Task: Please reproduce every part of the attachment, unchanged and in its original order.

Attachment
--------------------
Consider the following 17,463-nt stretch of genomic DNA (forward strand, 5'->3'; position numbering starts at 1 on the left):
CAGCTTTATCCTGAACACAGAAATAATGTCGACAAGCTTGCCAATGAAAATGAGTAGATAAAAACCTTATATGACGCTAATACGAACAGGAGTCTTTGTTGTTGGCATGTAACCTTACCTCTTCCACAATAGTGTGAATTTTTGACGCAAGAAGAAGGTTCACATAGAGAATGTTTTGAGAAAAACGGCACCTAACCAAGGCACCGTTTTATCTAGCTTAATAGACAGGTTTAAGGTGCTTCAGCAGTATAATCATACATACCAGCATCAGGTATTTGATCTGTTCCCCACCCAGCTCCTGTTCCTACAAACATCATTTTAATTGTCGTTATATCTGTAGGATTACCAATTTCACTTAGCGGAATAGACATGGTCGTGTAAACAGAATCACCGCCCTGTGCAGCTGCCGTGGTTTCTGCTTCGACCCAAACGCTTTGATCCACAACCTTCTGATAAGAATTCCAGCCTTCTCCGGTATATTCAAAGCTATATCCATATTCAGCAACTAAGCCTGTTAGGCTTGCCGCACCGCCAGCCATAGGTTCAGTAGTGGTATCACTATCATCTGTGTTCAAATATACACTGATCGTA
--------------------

Consider the following 17,463-nt stretch of genomic DNA (forward strand, 5'->3'; position numbering starts at 1 on the left):
CAGCTTTATCCTGAACACAGAAATAATGTCGACAAGCTTGCCAATGAAAATGAGTAGATAAAAACCTTATATGACGCTAATACGAACAGGAGTCTTTGTTGTTGGCATGTAACCTTACCTCTTCCACAATAGTGTGAATTTTTGACGCAAGAAGAAGGTTCACATAGAGAATGTTTTGAGAAAAACGGCACCTAACCAAGGCACCGTTTTATCTAGCTTAATAGACAGGTTTAAGGTGCTTCAGCAGTATAATCATACATACCAGCATCAGGTATTTGATCTGTTCCCCACCCAGCTCCTGTTCCTACAAACATCATTTTAATTGTCGTTATATCTGTAGGATTACCAATTTCACTTAGCGGAATAGACATGGTCGTGTAAACAGAATCACCGCCCTGTGCAGCTGCCGTGGTTTCTGCTTCGACCCAAACGCTTTGATCCACAACCTTCTGATAAGAATTCCAGCCTTCTCCGGTATATTCAAAGCTATATCCATATTCAGCAACTAAGCCTGTTAGGCTTGCCGCACCGCCAGCCATAGGTTCAGTAGTGGTATCACTATCATCTGTGTTCAAATATACACTGATCGTA